Should I feed the wild fowl around the Lake?

Waterfowl are found in local parks or lakes all year round, and feeding waterfowl can be a charming wildlife experience for all ages. However, no matter what the season, or how much the birds beg for treats, they don’t really need handouts to survive.

If you do want to feed the waterfowl around the Lake, you can supplement their wild diet by offering nutritious treats. However, please be aware that too much feeding does not help the birds. If fed too often they can become aggressive, and may become a nuisance if they overcrowd a small area.

You can follow a few simple rules to help provide birds with a healthy diet, ensure only the birds benefit from the food you leave, and to safely enjoy the lake environment both for you and the birds.

Foods

The most common foods used by visitors are the least nutritious and most unhealthy for birds, such as bread-based products.

Bread has no real nutritional value, so eating just bread can harm bird development. Bread also attracts vermin. Spoiled or mouldy food products can also be unhealthy as well as attracting vermin.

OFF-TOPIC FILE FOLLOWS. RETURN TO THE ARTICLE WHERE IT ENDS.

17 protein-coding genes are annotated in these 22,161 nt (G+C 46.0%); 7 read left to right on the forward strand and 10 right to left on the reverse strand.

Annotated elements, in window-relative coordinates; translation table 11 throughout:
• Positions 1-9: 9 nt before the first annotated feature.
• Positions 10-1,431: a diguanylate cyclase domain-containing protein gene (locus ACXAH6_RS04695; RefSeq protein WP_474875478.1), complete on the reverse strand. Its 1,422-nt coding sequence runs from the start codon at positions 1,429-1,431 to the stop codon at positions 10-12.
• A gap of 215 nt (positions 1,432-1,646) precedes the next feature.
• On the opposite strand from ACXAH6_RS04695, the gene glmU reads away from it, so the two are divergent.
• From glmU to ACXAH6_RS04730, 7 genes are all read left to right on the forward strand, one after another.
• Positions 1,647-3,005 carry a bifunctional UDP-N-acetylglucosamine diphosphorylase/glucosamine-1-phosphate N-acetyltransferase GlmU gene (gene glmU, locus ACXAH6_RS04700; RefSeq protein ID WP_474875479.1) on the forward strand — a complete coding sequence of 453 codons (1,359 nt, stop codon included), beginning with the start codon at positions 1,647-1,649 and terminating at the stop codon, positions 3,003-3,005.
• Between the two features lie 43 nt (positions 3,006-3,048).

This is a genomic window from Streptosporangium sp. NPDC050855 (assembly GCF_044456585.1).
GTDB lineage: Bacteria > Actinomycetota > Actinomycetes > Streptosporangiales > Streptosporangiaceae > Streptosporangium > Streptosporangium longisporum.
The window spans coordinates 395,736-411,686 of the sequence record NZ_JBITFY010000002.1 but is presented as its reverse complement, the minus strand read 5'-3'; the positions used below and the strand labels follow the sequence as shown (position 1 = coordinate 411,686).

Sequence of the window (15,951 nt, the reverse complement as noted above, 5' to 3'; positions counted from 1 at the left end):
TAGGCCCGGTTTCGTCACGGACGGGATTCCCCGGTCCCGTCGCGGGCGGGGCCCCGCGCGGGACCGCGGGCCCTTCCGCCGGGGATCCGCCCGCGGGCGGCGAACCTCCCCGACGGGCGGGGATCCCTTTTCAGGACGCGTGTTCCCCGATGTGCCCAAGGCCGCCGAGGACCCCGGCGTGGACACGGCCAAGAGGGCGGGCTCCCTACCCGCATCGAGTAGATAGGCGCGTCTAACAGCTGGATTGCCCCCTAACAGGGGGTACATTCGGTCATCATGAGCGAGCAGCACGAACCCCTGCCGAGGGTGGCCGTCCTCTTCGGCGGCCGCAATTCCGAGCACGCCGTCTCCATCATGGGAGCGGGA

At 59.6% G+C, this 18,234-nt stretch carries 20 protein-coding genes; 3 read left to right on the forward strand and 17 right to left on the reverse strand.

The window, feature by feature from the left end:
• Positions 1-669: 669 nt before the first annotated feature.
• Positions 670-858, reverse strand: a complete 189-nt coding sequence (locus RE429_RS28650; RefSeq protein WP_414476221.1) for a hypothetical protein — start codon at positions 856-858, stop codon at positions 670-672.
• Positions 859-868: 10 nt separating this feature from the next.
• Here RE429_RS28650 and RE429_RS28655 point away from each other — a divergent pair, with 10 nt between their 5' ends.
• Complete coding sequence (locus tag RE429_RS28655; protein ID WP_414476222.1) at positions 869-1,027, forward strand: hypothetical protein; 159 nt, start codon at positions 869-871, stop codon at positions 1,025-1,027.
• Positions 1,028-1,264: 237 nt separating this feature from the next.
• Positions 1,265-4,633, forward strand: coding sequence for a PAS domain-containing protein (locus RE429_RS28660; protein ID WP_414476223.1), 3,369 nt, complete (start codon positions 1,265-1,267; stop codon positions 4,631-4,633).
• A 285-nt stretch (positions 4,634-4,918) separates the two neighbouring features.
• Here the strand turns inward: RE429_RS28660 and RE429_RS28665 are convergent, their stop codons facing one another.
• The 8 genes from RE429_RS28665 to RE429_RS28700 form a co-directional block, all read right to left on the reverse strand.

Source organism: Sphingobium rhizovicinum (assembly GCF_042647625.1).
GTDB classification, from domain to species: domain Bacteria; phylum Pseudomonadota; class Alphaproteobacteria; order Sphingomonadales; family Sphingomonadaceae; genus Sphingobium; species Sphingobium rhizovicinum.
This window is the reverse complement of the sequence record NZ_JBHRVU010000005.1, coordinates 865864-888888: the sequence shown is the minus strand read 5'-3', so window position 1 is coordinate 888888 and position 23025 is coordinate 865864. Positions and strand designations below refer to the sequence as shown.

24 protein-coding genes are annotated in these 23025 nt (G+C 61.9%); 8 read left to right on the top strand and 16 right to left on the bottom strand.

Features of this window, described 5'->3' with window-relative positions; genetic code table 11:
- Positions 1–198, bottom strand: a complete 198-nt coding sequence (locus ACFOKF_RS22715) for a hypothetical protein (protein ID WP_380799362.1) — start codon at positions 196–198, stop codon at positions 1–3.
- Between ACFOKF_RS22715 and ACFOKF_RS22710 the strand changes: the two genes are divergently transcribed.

The best foods are those that provide the nutrients, minerals, and vitamins that birds need for healthy growth and development such as grass, seeds and berries. Specialist waterfowl feed and/or grain can easily be purchased.

Tips for feeding

  • Feed only occasionally, so the birds don’t get too much food.
  • Don’t put out too much food so that unwanted guests like rats don’t get a supply of food.
  • Avoid putting food in the same place each day so that unwanted guests like rats get confused - the birds won’t be.
  • Place food off the ground if possible to keep food out of the reach of rats.
  • Don't leave food out late in the day so that food is not left out overnight - rats usually search for food at night.
  • Don’t allow old food to accumulate as rats will happily feed on mouldy or rotting leftovers.
  • Stop feeding if birds appear uninterested or are leaving food uneaten - leftovers can quickly rot and attract unwanted pests.
  • Avoid feeding if other visitors are already offering treats, as too much food can be unhealthy for birds, and creates uneaten leftovers.
  • Only offer foods in bite-sized pieces so the birds can eat the treats without choking or struggling.
  • Be sensible and safe - be wary of birds that approach closely as they can be aggressive, particularly larger waterfowl such as swans and geese. Dispose of all litter properly. Do not allow pets or children to chase or disturb the birds, particularly young birds or families, they can become stressed or injured more easily.

Thank you,
Balderton Parish Council

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